First Third Conversations

Incorporating Adventure Experiences into Your Ministry

Grand CanyonA blog post by Sarah Bane

I was tired, and it was hot. The top of the canyon could have been Mount Everest for all I cared. The last week had tested my grit, and I was ready to be done. I kept asking myself why the hardest day of hiking had to come when I was so physically and emotionally spent. One of my best friends from high school, Kaitlin, had asked me to join her family on a hiking trip through the Grand Canyon. Our itinerary was to hike from the north rim of the Grand Canyon to the south rim over a span of five days.

 By day five, with a nine-mile hike uphill, I faced one of the most mentally and physically challenging experiences to date for my, at the time, 18 year old self. My feet were covered in blisters, I was tired of my perpetual nosebleeds, and in general, I was simply a novice to being “outdoorsy.” But, when I reached the trailhead sign for Bright Angel Trail, the euphoria of accomplishment set in, and it struck me just how transformational my trip with Kaitlin and her family had been.

Though I did not have anyone to help me externally process what had just happened within a theological framework, I can retrospectively see how God was at work through my adventure experience -- molding and shaping me into the woman I am today. It’s experiences like the one I had in the Grand Canyon and countless others, like ropes courses and pilgrimages, that are imperative to the faith formation process. Here are five reasons I recommend incorporating adventure experiences (AE) into your ministry:

1) AE breed community. Faith communities aren’t made up of several individuals vying for their own spiritual enlightenments but rather by people knit together by God’s love for the purpose of serving God and one another.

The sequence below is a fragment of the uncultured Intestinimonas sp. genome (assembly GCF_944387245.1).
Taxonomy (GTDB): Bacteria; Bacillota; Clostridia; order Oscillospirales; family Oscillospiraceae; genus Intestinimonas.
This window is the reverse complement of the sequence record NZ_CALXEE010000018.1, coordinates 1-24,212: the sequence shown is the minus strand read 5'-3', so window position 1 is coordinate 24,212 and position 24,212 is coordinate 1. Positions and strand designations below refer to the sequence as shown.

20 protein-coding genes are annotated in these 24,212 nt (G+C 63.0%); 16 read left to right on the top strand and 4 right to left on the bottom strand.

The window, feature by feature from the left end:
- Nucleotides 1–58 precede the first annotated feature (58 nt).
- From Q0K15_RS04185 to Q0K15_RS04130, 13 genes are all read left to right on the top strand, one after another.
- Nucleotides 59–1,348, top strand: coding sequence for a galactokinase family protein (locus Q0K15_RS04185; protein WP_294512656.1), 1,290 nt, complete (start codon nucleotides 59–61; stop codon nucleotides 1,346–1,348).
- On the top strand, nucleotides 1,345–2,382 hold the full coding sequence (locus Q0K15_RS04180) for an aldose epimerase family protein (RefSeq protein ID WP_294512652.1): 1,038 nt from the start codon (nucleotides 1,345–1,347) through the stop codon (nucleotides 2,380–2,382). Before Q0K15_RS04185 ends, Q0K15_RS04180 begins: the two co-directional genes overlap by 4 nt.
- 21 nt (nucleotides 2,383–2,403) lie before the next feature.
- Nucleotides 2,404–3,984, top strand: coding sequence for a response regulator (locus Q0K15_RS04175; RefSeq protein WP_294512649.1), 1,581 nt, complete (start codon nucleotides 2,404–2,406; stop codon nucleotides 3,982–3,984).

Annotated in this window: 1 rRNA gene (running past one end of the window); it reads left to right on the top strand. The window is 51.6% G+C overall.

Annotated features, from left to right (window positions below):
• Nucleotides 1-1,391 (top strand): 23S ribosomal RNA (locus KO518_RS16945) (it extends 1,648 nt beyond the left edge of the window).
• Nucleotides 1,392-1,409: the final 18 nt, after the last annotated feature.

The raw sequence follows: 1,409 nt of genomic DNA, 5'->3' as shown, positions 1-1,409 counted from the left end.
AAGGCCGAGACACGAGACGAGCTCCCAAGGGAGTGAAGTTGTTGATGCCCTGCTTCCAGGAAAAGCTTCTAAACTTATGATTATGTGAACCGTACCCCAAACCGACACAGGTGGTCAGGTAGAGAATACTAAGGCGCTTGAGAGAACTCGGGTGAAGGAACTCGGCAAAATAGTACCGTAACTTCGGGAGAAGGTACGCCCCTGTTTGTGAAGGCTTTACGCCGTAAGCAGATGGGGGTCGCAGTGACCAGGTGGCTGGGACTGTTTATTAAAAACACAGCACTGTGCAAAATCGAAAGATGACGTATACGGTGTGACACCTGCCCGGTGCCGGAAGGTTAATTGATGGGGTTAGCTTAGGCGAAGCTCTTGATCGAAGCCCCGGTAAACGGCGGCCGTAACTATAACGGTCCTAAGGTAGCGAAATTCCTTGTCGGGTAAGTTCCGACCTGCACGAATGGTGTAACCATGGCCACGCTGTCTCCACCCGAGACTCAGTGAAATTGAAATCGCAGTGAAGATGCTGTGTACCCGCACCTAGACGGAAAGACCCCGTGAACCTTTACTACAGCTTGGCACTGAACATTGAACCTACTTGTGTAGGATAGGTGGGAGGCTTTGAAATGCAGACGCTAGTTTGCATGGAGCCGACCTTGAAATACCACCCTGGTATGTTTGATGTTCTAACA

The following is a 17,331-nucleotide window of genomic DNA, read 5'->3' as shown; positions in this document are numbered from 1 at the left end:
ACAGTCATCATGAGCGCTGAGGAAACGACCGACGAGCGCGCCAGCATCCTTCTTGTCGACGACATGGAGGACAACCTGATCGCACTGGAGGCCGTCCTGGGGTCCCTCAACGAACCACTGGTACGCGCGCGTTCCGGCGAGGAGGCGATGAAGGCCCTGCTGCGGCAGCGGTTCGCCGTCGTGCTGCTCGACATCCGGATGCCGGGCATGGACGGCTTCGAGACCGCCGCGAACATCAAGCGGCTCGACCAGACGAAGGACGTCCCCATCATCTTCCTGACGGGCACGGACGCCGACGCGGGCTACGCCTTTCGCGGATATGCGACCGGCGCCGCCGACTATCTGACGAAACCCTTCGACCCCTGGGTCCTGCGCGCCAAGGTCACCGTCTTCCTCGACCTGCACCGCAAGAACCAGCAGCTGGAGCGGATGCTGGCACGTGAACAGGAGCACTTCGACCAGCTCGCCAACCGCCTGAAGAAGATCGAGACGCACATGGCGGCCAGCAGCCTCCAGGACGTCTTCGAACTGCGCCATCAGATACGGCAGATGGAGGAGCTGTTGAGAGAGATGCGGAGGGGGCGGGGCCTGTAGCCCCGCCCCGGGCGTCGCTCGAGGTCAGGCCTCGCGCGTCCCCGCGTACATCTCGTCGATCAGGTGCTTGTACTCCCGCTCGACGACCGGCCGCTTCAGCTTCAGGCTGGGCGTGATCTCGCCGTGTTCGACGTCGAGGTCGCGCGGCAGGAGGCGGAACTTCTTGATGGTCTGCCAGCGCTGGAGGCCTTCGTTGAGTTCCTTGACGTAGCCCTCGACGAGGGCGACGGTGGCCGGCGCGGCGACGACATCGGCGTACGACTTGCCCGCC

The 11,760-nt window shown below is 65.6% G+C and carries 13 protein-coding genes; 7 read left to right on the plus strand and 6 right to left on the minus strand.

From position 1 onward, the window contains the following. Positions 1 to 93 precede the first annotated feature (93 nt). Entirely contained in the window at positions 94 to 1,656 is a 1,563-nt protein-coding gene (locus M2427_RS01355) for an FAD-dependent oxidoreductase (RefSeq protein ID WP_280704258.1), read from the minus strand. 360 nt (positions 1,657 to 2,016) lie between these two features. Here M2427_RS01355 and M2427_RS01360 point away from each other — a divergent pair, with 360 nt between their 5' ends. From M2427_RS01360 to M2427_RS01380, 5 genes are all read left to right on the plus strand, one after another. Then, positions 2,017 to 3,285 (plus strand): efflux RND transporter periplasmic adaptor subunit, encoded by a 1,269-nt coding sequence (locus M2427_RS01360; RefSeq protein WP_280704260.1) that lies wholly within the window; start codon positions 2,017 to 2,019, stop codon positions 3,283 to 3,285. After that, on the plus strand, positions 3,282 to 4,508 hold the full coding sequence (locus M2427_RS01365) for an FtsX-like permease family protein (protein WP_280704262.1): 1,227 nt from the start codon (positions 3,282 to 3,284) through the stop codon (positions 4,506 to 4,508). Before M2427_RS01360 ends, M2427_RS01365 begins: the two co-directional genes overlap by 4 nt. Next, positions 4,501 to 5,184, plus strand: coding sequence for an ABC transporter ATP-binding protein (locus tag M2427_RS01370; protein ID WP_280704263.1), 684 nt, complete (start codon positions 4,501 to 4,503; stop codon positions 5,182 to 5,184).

2) AE provide liminal moments, stripping us of the walls that make us comfortable and that separate us from the abundant life we have in Christ. Distancing ourselves from distraction and simplifying things helps us to see this more clearly.

3) AE are not mutually exclusive to faith formation, nor are they separate from being the church out in the world. God isn’t restricted to the physical structures of church. AE are needed for the church to truly be lived out in the world, because they honor the different ways God can be encountered.

4) God created soul and body. Feeding one but not the other creates imbalance. When AE are woven into faith formation, the entire self is engaged, which allows the Holy Spirit to use our entire capacity.

5) There’s not always a lesson to be learned in the ambiguity of pain and suffering. Life is messy, and as a people constantly living in that mess, we must cling to the discomfort of the “both/and.” AE are opportunities for groups to wrestle with paradoxical thinking and for facilitators to point to the hope in the cross.

As a facilitator, here’s how I’d suggest working with a group (as taught to me by Rev. Dr. Paul Hill  and Sara Larson Woodruff): To achieve a point of confidence and trust within a person, a process of sequencing has to occur. It’s best to start slow and simplified, then work into more challenging elements. Trust is earned, and trying to expedite earning trust can defeat the purpose of an adventure activity. Trying to expedite this can also seriously jeopardize a person’s safety and trust.

Just as important as the AE element is the checking in during the experience  and processing afterward. Developed by Vibrant Faith Ministries, “DRAG BIG,” is a useful tool for gauging the temperature of an AE. It stands for, “Do it; Reflect; Analyze; Generalize; Biblicize; Generalize again.” DRAG BIG articulates an experience within a theological framework and helps communities learn how to use the language of faith in a tangible way. AE work best when they are not wrapped up in coercion. The point of AE are not to scare or endanger someone but to respectfully help people explore their personal edges without having to sacrifice their feelings of safety. When used safely and intentionally, AE empower individuals and communities, while bolstering faith formation.

For more information, check out these books:

Coming of Age by David Anderson, Paul Hill, and Roland Martinson

Girls on the Edge or Boys Adrift by Leonard Sax

Spark by John Ratey

Sarah BaneAuthor Bio:
I’m Sarah, and it’s good to know you! A little bit about me: I love singing, being outside, and thinking about how the first third of life integrates into the whole life of the church. I recently graduated from Luther Seminary and will join Shepherd of the Valley’s (Apple Valley, Minn.) Youth Ministry team at the end of July.

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